truth and beauty

I’m slowly reading Anne Patchett’s Truth and Beauty right now. There’s a line when she explains, “Writing is a job, a talent, but it’s also the place to go in your head. It is the imaginary friend you drink your tea with in the afternoon.” It made me smile as that’s pretty much a summary of this space for me – all of those things – a job, a talent, and a diary that works like an imaginary friend with a cup of tea. It’s cold and rainy here today, and I am dumping some thoughts in this space to shed a little warmth.

Jude stayed with his father last Thursday and Friday night because of a student holiday on Friday, so I only had Norah for part of this weekend. I decided to indulge us in a visit to a spot that resides deep in my childhood memories.


UntitledIt’s sometimes disappointing to head back to a place you remember as magical – only to see it as less shimmery as an adult. But to watch your daughter experience it and be enthralled makes up for it. Babyland General is a Georgia staple, but without the nostalgia and place in my own personal history, it might feel more like an overblown gift shop. But last Friday, as we drove northward toward the mountains and found it perched at the end of a long driveway in the Georgia fall sun, it seemed pretty magical.  We crossed the big covered porch to step into the foyer and sign the guest book. Within ten minutes, Norah had locked eyes with one particular doll she chose to name “Molly Lou.” An hour or two later, we left with Molly Lou, her adoption certificate, and one very happy three-year-old.


On the way back, we stopped at Mountain Fresh Creamery for an ice cream and a place to stretch our legs.  These moments – these little seconds – why do kids give them their proper praise and we neglect to see the magic? Fall air and mountains in the distance and homemade ice cream. For just a minute, I took it all in. We are fools for not seeing the extraordinary sometimes. I’m working hard at this lately, letting my jaded nature fall away a bit to stop thinking ahead to the next thing and just breathe in these simple magic seconds. Tiny pieces of paradise given to me in the real world.


I’ve babbled on and on before about my love of John Keats, and the Keats poem that Anne Patchett’s title references ends with the famous line “Beauty is truth, truth beauty,—that is all / Ye know on earth, and all ye need to know.” Keats, of course, was dying of tuberculosis at only 24 and is said to have grown up knowing he’d die young. So much of his poetry is about the role of art and beauty and how they are the only link to immortality, the only real things in this temporary existence.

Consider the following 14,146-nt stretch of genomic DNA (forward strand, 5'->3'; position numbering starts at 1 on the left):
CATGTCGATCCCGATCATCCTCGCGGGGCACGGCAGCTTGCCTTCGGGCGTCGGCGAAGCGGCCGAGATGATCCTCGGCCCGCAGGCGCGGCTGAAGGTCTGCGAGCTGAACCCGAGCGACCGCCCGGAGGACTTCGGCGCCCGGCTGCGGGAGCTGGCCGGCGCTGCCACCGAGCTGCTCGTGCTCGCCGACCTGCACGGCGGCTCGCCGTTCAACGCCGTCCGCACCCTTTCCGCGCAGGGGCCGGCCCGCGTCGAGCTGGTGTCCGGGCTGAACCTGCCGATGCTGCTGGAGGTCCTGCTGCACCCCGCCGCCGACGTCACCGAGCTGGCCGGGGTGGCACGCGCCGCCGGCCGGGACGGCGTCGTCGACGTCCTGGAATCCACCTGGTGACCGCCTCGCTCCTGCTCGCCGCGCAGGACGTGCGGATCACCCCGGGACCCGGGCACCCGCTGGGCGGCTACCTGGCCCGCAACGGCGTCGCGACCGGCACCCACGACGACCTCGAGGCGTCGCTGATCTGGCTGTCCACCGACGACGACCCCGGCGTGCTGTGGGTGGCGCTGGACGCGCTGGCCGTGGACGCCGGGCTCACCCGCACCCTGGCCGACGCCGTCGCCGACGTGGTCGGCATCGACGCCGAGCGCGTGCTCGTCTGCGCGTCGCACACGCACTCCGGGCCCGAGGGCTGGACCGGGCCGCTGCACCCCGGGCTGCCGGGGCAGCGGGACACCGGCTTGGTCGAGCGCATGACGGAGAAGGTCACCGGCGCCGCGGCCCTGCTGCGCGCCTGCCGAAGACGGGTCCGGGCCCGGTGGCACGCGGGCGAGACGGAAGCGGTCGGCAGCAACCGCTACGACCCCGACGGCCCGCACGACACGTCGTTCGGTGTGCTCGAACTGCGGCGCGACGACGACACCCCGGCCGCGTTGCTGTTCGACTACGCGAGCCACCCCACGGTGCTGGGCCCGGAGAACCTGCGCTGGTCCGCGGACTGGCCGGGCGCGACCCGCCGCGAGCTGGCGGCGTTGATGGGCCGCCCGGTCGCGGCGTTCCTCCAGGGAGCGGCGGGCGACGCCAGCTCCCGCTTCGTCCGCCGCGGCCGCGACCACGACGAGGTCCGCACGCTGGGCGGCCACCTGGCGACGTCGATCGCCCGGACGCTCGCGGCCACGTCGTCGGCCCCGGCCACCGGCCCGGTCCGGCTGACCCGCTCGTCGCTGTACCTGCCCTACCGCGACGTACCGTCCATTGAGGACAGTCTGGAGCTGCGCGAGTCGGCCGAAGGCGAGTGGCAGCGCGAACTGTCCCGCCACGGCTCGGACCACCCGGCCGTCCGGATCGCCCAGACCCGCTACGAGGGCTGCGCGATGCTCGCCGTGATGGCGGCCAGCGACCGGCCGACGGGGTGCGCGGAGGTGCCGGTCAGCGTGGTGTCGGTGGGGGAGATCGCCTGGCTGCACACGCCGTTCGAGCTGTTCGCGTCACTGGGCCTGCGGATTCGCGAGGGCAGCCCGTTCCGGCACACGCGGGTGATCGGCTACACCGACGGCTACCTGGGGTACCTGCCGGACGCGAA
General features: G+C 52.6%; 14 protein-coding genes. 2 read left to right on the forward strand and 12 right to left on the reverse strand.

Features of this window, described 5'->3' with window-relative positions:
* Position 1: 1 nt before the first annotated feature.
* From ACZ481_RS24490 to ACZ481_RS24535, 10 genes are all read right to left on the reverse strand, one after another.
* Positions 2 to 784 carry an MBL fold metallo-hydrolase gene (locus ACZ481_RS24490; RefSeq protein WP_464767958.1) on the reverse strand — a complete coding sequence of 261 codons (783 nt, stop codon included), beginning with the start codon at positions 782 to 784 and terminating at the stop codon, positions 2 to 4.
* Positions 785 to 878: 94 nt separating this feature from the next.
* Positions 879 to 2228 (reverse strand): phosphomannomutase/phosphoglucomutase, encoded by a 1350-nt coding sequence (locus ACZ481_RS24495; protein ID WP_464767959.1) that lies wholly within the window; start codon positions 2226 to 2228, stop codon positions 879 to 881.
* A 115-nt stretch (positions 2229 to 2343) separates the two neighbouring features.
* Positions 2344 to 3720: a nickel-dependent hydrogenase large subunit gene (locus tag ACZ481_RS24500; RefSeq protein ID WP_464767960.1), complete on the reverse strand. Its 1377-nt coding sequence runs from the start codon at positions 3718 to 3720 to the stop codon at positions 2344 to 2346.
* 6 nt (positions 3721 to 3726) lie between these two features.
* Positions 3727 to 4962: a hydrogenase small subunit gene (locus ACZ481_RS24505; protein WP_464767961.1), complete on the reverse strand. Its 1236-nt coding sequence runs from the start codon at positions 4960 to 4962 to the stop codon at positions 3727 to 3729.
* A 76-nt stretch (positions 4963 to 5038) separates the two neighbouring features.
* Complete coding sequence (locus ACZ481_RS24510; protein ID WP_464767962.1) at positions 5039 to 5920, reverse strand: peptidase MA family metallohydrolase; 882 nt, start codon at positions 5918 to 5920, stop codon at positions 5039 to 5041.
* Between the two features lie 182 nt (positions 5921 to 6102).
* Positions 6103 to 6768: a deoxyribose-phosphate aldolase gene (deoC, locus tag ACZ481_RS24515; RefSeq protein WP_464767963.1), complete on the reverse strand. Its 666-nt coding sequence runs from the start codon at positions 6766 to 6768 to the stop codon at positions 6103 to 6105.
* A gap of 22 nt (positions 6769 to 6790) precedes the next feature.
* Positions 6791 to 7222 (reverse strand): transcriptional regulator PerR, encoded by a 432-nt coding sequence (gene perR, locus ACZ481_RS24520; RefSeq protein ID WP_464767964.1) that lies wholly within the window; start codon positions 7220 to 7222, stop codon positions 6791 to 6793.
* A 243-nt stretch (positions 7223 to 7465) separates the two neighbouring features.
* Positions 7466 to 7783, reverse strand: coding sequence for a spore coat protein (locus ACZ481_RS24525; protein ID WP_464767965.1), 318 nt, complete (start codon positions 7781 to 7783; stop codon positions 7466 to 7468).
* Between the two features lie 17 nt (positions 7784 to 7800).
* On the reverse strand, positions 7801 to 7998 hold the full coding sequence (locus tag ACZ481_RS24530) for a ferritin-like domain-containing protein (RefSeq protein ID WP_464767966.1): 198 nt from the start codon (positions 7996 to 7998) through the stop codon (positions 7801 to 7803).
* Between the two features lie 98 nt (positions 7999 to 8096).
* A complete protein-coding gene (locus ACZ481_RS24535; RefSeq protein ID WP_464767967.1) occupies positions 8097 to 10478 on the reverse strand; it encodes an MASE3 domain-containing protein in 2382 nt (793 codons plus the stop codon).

I think about this a lot lately. What is truth and how my version of “truth” in my story is different from others’ perceptions of me perhaps. We all see the world in our own ways, and none of us wear the same lenses. My kids will see these years with their own eyes, too.

Being human is a weird thing. On the one hand, we are not the same – no two of us alike. In this way, it seems there is no universal truth when it comes to seeing the world around us and living in our own skin. I’m getting better at leaving room for this and exhaling my need for control, knowing that I cannot determine someone else’s perceptions, and they cannot control mine. It’s my own skin I’m living in, my own story I’m writing. And you have yours.

But yet there are some truths that emerge for all of us, I think. The awareness felt in moments of stillness if you’re willing to sit with yourself without distraction. The soft response of your own heart that you sometimes have to strain really hard to hear. The tangible strings between a mother and her kids. The persistent effort life makes to reward you when you embrace the real and the authentic and stop clutching so hard at your identity. It’s all there when I take the time to see it.

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